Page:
Sabil Abu Nabbut
Jaffa, Israel

Sabil Abu Nabbut was one of the most famous buildings in the late Ottoman period. It was seen by the numerous travelers, merchants and pilgrims on their journey between Jaffa and Jerusalem. A sabil covered with white and red marble is embedded in its western façade. In photographs from the beginning of the 20th century, one can still see the unique form of the three-ridged domes that crown the building, as well as the multitude of finials on the domes and the small pinnacles that refine the building's silhouette.

The sabil was built by Abu-Nabbut, the governor of Jaffa and Gaza districts in the beginning of the 19th century. Abu Nabbut had contributed enormously to the rehabilitation of the war-torn city. He developed good relations with the sheikh of Abu Ghosh village consequently managing to secure the way between Jerusalem and Jaffa. To develop Jaffa as an important junction for travelers he improved the port and built two sabils. He also built an impressive sabil next to Jerusalem (in the location of the today's Abu Kabir neighborhood).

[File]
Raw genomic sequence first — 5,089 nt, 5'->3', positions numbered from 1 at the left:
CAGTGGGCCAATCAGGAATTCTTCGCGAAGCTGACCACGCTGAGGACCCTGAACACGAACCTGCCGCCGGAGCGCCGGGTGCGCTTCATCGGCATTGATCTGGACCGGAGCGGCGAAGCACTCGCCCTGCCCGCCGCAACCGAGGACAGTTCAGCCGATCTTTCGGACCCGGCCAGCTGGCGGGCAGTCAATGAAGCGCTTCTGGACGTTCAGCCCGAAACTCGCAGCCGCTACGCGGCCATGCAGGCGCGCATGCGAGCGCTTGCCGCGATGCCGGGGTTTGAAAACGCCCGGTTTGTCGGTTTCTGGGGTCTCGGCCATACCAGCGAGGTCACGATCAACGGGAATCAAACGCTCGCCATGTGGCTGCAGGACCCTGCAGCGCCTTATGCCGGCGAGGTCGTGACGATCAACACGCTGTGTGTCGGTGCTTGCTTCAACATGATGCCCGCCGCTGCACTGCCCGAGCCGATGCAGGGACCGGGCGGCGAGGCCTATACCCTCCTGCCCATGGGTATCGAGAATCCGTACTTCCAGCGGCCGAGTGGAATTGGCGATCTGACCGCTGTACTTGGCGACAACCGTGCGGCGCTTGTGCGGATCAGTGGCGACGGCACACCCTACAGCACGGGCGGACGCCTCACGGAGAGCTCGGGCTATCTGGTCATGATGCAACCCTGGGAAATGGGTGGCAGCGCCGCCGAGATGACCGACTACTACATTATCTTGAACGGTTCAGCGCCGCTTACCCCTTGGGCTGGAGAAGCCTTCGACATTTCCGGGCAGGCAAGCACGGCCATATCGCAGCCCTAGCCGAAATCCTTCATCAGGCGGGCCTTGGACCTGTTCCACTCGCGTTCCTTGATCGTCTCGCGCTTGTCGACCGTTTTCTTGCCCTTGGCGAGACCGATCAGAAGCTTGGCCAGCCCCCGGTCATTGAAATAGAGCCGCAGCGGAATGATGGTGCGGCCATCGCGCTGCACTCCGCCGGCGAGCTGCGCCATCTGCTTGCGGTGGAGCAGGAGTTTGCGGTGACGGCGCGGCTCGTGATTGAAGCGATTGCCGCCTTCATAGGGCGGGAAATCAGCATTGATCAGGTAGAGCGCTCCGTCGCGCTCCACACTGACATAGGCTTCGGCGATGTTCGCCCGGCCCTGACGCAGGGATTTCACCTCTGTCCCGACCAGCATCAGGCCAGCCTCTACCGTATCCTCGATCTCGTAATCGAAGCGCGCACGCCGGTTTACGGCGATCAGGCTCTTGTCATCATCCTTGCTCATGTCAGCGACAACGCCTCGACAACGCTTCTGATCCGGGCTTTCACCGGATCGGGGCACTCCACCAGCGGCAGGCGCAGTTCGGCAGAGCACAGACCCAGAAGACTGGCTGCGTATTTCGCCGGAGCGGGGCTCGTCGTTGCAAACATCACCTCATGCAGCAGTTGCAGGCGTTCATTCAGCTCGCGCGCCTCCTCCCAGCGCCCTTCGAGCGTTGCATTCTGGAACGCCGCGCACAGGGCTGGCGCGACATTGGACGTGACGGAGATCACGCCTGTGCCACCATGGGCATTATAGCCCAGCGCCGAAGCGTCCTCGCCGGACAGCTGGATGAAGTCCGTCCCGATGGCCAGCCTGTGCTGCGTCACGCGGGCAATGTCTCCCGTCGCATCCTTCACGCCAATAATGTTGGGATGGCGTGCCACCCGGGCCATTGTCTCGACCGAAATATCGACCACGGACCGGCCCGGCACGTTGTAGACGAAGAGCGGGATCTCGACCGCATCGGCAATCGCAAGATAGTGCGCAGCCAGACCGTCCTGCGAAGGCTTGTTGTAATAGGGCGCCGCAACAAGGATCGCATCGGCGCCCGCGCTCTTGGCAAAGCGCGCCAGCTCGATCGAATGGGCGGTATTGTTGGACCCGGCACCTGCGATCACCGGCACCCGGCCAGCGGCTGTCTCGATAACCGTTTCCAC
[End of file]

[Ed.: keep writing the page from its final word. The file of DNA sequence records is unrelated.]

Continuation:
Kana`an, R. 1998. Jaffa and the Waqf of Muhammad Aga Abu Nabbut (1799-1831): A Study in Urban History of an East Mediterranean City, D. Phil. Thesis. Oxford: Oxford University, 131-140.

Kana’an, Ruba. 2001. “Two Ottoman Sabils in Jaffa (c. 1810–1815): An Architectural and Epigraphic Analysis.” Levant 33 (1): 189–204.

Derekh Ben Zvi, Jaffa, Israel
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Associated Names
Part of Site
Around 1815/1230 AH
Style Periods
Variant Names
Abu Nabbut Sabil
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